in 1966, Swigert was a civilian test pilot and fighter pilot in the Air National Guard. After leaving NASA, he was elected to Congress from Colorado's new 6th district, but died before being sworn in.Contents1 Early life and education 2 Flight experience 3 NASA
NASA
career3.1 Apollo 13 3.2 Apollo-Soyuz Test Project4 Post- NASA
NASA
career 5 Death 6 Organizations 7 Awards and honors 8 Legacy 9 See also 10 References 11 External linksEarly life and education[edit] Born in Denver, Colorado, with parents John Leonard Swigert Sr. (1903–1973) and Virginia Swigert (1906–1993)
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Cislunar Space
Outer space, or just space, is the expanse that exists beyond the Earth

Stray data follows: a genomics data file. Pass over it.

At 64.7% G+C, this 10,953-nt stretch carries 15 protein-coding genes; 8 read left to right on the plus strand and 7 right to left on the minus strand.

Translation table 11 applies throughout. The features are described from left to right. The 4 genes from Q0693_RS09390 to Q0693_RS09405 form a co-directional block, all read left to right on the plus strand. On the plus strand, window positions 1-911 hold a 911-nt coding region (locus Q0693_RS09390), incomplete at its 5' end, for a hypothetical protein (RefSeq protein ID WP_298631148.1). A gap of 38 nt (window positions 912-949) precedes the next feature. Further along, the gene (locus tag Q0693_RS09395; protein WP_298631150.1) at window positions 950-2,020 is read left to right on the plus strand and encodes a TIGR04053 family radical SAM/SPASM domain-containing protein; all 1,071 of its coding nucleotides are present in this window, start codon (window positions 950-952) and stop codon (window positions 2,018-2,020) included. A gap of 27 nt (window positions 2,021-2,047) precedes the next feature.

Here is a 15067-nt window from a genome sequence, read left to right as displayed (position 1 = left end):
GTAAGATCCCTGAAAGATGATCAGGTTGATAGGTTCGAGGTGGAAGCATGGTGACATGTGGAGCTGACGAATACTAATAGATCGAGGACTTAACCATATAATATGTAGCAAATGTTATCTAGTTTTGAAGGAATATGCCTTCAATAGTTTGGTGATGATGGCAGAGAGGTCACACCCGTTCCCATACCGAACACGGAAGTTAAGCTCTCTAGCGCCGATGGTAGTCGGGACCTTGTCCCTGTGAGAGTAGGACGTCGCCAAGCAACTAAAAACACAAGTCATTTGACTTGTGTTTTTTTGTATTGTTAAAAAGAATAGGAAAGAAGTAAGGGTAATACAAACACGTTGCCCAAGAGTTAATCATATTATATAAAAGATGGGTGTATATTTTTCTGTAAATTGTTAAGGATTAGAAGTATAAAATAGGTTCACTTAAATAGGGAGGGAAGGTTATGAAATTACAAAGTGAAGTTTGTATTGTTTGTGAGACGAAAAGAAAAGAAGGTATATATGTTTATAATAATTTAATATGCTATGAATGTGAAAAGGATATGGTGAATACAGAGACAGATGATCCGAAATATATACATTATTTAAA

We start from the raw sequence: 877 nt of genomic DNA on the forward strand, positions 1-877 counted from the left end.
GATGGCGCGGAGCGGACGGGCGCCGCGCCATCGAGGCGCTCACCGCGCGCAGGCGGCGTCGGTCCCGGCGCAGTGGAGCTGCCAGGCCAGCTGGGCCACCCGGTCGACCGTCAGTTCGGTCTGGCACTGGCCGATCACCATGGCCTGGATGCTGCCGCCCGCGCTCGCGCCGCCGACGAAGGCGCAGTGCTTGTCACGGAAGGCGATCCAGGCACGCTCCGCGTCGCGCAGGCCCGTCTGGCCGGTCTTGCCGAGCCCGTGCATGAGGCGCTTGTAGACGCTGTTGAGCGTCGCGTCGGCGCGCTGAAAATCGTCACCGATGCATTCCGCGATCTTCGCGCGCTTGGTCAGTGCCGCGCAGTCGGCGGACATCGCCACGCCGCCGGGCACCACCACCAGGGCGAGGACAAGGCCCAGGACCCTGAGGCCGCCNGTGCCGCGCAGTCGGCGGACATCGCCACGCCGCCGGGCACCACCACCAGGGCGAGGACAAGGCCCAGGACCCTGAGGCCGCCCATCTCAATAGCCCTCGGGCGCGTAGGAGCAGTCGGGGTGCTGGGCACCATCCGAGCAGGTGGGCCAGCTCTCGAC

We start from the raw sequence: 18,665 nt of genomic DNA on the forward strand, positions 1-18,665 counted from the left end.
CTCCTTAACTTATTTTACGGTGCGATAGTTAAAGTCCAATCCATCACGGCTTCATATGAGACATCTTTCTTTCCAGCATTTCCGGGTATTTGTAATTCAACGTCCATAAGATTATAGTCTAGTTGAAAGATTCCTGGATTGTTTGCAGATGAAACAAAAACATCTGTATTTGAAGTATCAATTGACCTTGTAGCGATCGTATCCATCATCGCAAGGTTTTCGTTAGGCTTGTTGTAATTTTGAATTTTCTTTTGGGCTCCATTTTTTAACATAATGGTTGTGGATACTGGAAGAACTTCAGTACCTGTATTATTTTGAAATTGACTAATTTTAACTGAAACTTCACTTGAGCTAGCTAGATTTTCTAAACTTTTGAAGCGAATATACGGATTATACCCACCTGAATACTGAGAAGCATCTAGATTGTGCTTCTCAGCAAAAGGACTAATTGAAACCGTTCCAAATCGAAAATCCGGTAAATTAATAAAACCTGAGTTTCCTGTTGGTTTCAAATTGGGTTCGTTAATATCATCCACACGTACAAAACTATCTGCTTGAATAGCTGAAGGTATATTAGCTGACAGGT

Earth
and between celestial bodies. Outer space
Outer space
is not completely empty—it is a hard vacuum containing a low density of particles, predominantly a plasma of hydrogen and helium as well as electromagnetic radiation, magnetic fields, neutrinos, dust, and cosmic rays
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International Designator
The International Designator, also known as COSPAR designation, and in the United States as NSSDC ID, is an international naming convention for satellites. It consists of the launch year, a 3-digit incrementing launch number of that year and up to a 3-letter code representing the sequential identifier of a piece in a launch.[citation needed] For example, 1990-037A is the Space Shuttle Discovery
Space Shuttle Discovery
on mission STS-31, which carried the Hubble Space Telescope
Hubble Space Telescope
(1990-037B) into space. This launch was the 37th known successful launch worldwide in 1990. The number reveals that it was launched in 1990 and that it was the 37th launch made that year